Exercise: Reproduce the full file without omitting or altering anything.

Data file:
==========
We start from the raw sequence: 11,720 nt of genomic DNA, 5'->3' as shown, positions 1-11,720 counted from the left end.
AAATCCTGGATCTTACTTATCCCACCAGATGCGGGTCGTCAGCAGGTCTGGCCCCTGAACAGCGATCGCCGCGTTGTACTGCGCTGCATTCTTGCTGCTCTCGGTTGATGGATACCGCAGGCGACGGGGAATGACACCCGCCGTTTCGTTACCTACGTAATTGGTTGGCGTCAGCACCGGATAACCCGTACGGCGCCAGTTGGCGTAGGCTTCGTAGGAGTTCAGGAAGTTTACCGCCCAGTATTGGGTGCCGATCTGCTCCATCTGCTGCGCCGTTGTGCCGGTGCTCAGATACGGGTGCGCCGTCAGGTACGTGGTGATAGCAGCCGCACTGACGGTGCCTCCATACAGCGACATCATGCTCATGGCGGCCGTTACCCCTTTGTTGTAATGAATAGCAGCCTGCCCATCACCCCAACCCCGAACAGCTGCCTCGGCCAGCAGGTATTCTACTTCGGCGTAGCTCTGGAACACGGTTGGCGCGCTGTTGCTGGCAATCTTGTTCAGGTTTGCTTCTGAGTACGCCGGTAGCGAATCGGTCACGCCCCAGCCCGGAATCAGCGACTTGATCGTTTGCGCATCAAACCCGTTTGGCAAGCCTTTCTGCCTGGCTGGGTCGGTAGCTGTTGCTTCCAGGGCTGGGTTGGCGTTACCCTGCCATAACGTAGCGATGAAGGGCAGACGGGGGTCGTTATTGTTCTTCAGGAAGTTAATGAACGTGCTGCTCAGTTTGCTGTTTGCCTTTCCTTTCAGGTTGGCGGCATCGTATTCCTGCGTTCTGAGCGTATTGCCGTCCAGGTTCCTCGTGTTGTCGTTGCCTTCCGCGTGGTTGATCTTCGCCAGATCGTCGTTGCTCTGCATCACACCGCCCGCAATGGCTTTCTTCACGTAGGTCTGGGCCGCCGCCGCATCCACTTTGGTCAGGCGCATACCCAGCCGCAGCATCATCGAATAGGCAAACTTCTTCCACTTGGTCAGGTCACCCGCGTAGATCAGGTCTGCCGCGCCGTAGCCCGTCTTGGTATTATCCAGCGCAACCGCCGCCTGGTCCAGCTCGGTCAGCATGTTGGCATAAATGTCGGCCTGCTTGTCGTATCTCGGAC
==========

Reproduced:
We start from the raw sequence: 11,720 nt of genomic DNA, 5'->3' as shown, positions 1-11,720 counted from the left end.
AAATCCTGGATCTTACTTATCCCACCAGATGCGGGTCGTCAGCAGGTCTGGCCCCTGAACAGCGATCGCCGCGTTGTACTGCGCTGCATTCTTGCTGCTCTCGGTTGATGGATACCGCAGGCGACGGGGAATGACACCCGCCGTTTCGTTACCTACGTAATTGGTTGGCGTCAGCACCGGATAACCCGTACGGCGCCAGTTGGCGTAGGCTTCGTAGGAGTTCAGGAAGTTTACCGCCCAGTATTGGGTGCCGATCTGCTCCATCTGCTGCGCCGTTGTGCCGGTGCTCAGATACGGGTGCGCCGTCAGGTACGTGGTGATAGCAGCCGCACTGACGGTGCCTCCATACAGCGACATCATGCTCATGGCGGCCGTTACCCCTTTGTTGTAATGAATAGCAGCCTGCCCATCACCCCAACCCCGAACAGCTGCCTCGGCCAGCAGGTATTCTACTTCGGCGTAGCTCTGGAACACGGTTGGCGCGCTGTTGCTGGCAATCTTGTTCAGGTTTGCTTCTGAGTACGCCGGTAGCGAATCGGTCACGCCCCAGCCCGGAATCAGCGACTTGATCGTTTGCGCATCAAACCCGTTTGGCAAGCCTTTCTGCCTGGCTGGGTCGGTAGCTGTTGCTTCCAGGGCTGGGTTGGCGTTACCCTGCCATAACGTAGCGATGAAGGGCAGACGGGGGTCGTTATTGTTCTTCAGGAAGTTAATGAACGTGCTGCTCAGTTTGCTGTTTGCCTTTCCTTTCAGGTTGGCGGCATCGTATTCCTGCGTTCTGAGCGTATTGCCGTCCAGGTTCCTCGTGTTGTCGTTGCCTTCCGCGTGGTTGATCTTCGCCAGATCGTCGTTGCTCTGCATCACACCGCCCGCAATGGCTTTCTTCACGTAGGTCTGGGCCGCCGCCGCATCCACTTTGGTCAGGCGCATACCCAGCCGCAGCATCATCGAATAGGCAAACTTCTTCCACTTGGTCAGGTCACCCGCGTAGATCAGGTCTGCCGCGCCGTAGCCCGTCTTGGTATTATCCAGCGCAACCGCCGCCTGGTCCAGCTCGGTCAGCATGTTGGCATAAATGTCGGCCTGCTTGTCGTATCTCGGAC